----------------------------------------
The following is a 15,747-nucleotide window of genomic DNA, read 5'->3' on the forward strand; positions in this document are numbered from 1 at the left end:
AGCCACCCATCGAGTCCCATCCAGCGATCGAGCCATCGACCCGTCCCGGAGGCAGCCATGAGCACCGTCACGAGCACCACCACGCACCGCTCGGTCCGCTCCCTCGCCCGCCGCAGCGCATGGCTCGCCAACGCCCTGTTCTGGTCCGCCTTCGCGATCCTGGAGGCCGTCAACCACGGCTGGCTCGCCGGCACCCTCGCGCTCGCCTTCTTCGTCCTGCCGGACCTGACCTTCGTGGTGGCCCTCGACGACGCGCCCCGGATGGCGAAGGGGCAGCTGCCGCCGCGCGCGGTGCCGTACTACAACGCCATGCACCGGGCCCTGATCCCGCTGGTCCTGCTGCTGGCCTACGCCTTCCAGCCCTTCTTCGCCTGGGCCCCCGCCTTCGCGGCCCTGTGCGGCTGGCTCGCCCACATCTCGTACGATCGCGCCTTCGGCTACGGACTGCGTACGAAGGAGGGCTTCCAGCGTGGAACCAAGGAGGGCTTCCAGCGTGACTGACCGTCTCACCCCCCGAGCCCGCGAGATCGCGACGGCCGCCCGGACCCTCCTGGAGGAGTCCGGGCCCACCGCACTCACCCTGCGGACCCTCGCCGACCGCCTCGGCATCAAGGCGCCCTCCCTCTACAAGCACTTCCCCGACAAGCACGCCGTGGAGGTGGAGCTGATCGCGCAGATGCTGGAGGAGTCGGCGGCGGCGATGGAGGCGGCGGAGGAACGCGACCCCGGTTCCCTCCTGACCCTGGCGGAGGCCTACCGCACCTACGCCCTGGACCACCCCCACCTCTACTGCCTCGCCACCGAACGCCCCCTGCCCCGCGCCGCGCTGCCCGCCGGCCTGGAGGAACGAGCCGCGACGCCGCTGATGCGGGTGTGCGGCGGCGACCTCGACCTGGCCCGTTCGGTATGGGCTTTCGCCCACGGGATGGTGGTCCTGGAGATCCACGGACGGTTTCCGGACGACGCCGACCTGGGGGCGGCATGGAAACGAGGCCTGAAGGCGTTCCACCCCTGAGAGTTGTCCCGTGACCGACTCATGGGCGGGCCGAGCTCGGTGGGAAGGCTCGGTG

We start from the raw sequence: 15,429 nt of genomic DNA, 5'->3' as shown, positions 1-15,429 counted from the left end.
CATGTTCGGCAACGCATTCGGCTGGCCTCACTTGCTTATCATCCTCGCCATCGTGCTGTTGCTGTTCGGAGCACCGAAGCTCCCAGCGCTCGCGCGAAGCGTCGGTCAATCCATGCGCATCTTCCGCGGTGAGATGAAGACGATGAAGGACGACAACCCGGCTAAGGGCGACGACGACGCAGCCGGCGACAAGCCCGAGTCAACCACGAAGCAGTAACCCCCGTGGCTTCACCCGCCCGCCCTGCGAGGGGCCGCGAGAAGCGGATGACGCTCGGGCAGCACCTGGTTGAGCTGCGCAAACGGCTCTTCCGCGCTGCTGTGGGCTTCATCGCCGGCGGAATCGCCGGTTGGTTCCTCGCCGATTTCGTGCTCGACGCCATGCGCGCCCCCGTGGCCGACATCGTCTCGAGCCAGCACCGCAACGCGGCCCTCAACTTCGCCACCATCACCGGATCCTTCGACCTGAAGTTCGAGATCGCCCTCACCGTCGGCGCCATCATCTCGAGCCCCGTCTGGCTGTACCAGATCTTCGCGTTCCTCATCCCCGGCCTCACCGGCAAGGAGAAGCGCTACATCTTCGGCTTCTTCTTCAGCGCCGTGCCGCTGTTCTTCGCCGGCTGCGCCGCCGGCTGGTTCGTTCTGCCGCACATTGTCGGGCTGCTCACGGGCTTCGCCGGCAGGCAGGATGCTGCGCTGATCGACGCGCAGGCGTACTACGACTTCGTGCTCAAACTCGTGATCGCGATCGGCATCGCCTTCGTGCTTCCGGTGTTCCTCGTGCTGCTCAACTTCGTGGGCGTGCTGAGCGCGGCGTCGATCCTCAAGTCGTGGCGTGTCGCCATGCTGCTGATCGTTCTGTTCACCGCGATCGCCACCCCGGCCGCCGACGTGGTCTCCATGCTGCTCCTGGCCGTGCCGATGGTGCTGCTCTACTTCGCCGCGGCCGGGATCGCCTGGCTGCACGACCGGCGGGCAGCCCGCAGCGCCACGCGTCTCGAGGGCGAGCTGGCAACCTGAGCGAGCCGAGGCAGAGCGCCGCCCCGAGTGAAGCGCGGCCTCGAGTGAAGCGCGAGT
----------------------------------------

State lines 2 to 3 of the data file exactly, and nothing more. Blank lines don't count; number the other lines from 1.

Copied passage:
AGCCACCCATCGAGTCCCATCCAGCGATCGAGCCATCGACCCGTCCCGGAGGCAGCCATGAGCACCGTCACGAGCACCACCACGCACCGCTCGGTCCGCTCCCTCGCCCGCCGCAGCGCATGGCTCGCCAACGCCCTGTTCTGGTCCGCCTTCGCGATCCTGGAGGCCGTCAACCACGGCTGGCTCGCCGGCACCCTCGCGCTCGCCTTCTTCGTCCTGCCGGACCTGACCTTCGTGGTGGCCCTCGACGACGCGCCCCGGATGGCGAAGGGGCAGCTGCCGCCGCGCGCGGTGCCGTACTACAACGCCATGCACCGGGCCCTGATCCCGCTGGTCCTGCTGCTGGCCTACGCCTTCCAGCCCTTCTTCGCCTGGGCCCCCGCCTTCGCGGCCCTGTGCGGCTGGCTCGCCCACATCTCGTACGATCGCGCCTTCGGCTACGGACTGCGTACGAAGGAGGGCTTCCAGCGTGGAACCAAGGAGGGCTTCCAGCGTGACTGACCGTCTCACCCCCCGAGCCCGCGAGATCGCGACGGCCGCCCGGACCCTCCTGGAGGAGTCCGGGCCCACCGCACTCACCCTGCGGACCCTCGCCGACCGCCTCGGCATCAAGGCGCCCTCCCTCTACAAGCACTTCCCCGACAAGCACGCCGTGGAGGTGGAGCTGATCGCGCAGATGCTGGAGGAGTCGGCGGCGGCGATGGAGGCGGCGGAGGAACGCGACCCCGGTTCCCTCCTGACCCTGGCGGAGGCCTACCGCACCTACGCCCTGGACCACCCCCACCTCTACTGCCTCGCCACCGAACGCCCCCTGCCCCGCGCCGCGCTGCCCGCCGGCCTGGAGGAACGAGCCGCGACGCCGCTGATGCGGGTGTGCGGCGGCGACCTCGACCTGGCCCGTTCGGTATGGGCTTTCGCCCACGGGATGGTGGTCCTGGAGATCCACGGACGGTTTCCGGACGACGCCGACCTGGGGGCGGCATGGAAACGAGGCCTGAAGGCGTTCCACCCCTGAGAGTTGTCCCGTGACCGACTCATGGGCGGGCCGAGCTCGGTGGGAAGGCTCGGTG

We start from the raw sequence: 15,429 nt of genomic DNA, 5'->3' as shown, positions 1-15,429 counted from the left end.